Another common problem, he warns, is using the wrong voltage driver. "When a wrong voltage driver is used, the LEDs will either not light up or may operate at higher currents than intended," he says. "A prudent practice is to check the voltage rating of the LED load being used against the rated output voltage of the driver. For example, using a 12V driver on a 10V LED load could result in significantly shorter life of the module."
In addition, he cautions that remote mounting of the driver results in voltage drops and power losses on the DC wiring that must be properly accounted for.
Finally, Sodhi advises specifiers to be aware of ambient temperatures at the application. While LEDs have the ability to start at temperatures as low as -40°C, operating them at cold ambient temperatures can cause operating problems. "LEDs draw higher power at cold ambient temperatures, the opposite of what happens with fluorescent lamps, and this can lead to system malfunction," he warns. "For outdoor applications where the power supply is mounted remotely, the maximum LED load on the driver should be de-rated by 10-20 percent to avoid system conflicts during cold temperatures."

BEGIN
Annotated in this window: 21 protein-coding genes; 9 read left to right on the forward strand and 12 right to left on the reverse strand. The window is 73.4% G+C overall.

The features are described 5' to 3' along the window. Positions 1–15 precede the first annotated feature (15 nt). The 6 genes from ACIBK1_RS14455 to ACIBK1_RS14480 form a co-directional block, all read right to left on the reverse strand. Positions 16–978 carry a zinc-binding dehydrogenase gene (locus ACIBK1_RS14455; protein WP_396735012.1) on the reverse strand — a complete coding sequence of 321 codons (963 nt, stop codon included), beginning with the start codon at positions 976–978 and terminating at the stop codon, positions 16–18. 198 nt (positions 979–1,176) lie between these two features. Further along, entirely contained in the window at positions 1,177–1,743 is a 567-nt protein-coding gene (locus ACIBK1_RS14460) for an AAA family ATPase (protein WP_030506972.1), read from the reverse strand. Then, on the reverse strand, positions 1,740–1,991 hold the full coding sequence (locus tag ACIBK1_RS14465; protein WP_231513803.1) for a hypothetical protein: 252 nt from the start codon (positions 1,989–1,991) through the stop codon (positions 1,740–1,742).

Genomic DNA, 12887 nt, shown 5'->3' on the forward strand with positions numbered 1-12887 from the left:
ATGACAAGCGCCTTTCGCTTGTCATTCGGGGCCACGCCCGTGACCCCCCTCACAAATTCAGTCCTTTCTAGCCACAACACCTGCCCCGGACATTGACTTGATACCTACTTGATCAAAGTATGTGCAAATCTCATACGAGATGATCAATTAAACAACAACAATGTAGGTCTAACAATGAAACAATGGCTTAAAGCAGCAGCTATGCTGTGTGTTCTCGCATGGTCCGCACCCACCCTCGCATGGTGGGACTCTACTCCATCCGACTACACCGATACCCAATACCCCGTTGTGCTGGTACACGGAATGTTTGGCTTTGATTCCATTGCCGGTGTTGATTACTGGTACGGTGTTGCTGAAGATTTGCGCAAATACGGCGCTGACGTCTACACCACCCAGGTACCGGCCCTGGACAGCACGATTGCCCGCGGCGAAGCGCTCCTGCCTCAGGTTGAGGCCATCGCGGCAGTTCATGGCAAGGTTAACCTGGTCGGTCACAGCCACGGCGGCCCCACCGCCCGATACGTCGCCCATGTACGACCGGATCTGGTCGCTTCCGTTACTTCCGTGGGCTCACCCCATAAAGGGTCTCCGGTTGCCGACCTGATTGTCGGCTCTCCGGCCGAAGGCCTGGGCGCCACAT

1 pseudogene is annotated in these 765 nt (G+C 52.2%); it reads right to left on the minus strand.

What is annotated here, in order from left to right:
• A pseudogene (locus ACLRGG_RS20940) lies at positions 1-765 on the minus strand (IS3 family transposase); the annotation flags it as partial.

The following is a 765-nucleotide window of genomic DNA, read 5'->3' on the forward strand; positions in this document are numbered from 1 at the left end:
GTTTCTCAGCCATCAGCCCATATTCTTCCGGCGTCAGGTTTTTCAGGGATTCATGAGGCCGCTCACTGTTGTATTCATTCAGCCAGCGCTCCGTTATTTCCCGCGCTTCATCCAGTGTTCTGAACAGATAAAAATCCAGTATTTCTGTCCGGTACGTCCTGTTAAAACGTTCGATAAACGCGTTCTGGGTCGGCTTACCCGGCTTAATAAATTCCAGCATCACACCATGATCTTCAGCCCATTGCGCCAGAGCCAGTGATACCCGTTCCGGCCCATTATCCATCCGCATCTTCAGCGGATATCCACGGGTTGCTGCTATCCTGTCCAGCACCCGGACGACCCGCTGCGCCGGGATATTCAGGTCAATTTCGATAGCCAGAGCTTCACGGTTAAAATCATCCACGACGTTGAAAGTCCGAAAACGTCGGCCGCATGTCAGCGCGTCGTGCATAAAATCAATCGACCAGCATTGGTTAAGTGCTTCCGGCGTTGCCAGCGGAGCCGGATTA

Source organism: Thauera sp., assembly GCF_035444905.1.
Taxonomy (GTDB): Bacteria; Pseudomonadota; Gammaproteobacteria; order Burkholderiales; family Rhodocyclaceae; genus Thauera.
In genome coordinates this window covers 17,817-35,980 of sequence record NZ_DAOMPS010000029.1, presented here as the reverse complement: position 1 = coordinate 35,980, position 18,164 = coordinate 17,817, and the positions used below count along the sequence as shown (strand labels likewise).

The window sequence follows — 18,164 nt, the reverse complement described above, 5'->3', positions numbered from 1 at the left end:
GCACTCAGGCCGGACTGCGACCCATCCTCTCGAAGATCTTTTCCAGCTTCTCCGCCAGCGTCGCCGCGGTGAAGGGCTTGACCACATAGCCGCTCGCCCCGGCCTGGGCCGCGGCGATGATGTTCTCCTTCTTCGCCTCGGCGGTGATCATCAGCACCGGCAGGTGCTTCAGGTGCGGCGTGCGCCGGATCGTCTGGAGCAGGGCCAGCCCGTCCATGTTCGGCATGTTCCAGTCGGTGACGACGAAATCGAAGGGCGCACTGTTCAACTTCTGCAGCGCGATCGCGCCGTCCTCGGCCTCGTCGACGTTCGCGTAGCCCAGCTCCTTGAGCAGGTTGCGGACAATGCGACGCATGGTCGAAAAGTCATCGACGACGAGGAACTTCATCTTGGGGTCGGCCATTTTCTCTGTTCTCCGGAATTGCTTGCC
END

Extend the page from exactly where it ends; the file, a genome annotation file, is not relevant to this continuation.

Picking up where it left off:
Marble points out that special attention should be paid to the environmental rating of the driver: Most drivers are "dry location only" in type and must be installed in a weatherproof electrical enclosure if used outdoors. Damp location drivers should be used in signs or raceways where some moisture is expected, and wet location drivers are typically supplied in a pre-assembled, sealed enclosure for mounting outdoors.
"Make sure that the driver is rated for use in its environment," he says. "And make sure that the driver has been evaluated and rated for use within the particular LED system."
Marble also believes that UL Class 2 ratings, required for LEDs in sign applications, can benefit general lighting applications. "UL Class 2 mandates that the driver has voltage, current and power below certain levels on the secondary," he says. UL Class 2 rated LED drivers provide electrical isolation from the AC line voltage, which allows for safe handling of the LEDs being operated at low-level DC voltages.
He also recommends drivers that have short-circuit protection, that are designed specifically for the given application, and that can handle temperature extremes. "Off-the-shelf DC power supplies are typically designed for room temperature applications such as IT or telecom," he adds. "Such power supplies may operate erratically or not at all under the rigors of a lighting application."
Finally, Marble advises that there are heat issues with LEDs even during normal operation. "LEDs are occasionally and incorrectly believed to generate little or no heat," he says, pointing out that there can be substantial heat generated in higher-wattage LED fixtures. "Hopefully, the integrator/fixture manufacturer designed appropriate heat sinks for the system. Still, allowing ample heat dissipation in the installation is good practice, such as mounting to metal or allowing some ventilation if possible."